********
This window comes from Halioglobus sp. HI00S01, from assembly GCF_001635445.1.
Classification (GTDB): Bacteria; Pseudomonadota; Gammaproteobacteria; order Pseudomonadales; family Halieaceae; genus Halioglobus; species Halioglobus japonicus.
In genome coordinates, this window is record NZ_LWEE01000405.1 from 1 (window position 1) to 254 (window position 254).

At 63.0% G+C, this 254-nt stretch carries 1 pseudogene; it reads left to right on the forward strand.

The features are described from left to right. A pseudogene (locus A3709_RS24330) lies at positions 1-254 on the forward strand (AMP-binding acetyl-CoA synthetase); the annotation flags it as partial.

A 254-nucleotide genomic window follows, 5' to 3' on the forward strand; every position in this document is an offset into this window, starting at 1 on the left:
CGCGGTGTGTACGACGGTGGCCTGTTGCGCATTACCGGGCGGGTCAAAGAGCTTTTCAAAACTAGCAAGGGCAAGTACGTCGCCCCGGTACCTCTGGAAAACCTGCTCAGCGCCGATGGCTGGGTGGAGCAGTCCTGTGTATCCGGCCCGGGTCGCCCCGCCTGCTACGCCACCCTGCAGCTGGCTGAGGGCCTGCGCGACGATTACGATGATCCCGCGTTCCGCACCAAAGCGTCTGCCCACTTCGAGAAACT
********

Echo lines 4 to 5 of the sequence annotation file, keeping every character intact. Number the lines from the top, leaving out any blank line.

At 63.0% G+C, this 254-nt stretch carries 1 pseudogene; it reads left to right on the forward strand.

The features are described from left to right. A pseudogene (locus A3709_RS24330) lies at positions 1-254 on the forward strand (AMP-binding acetyl-CoA synthetase); the annotation flags it as partial.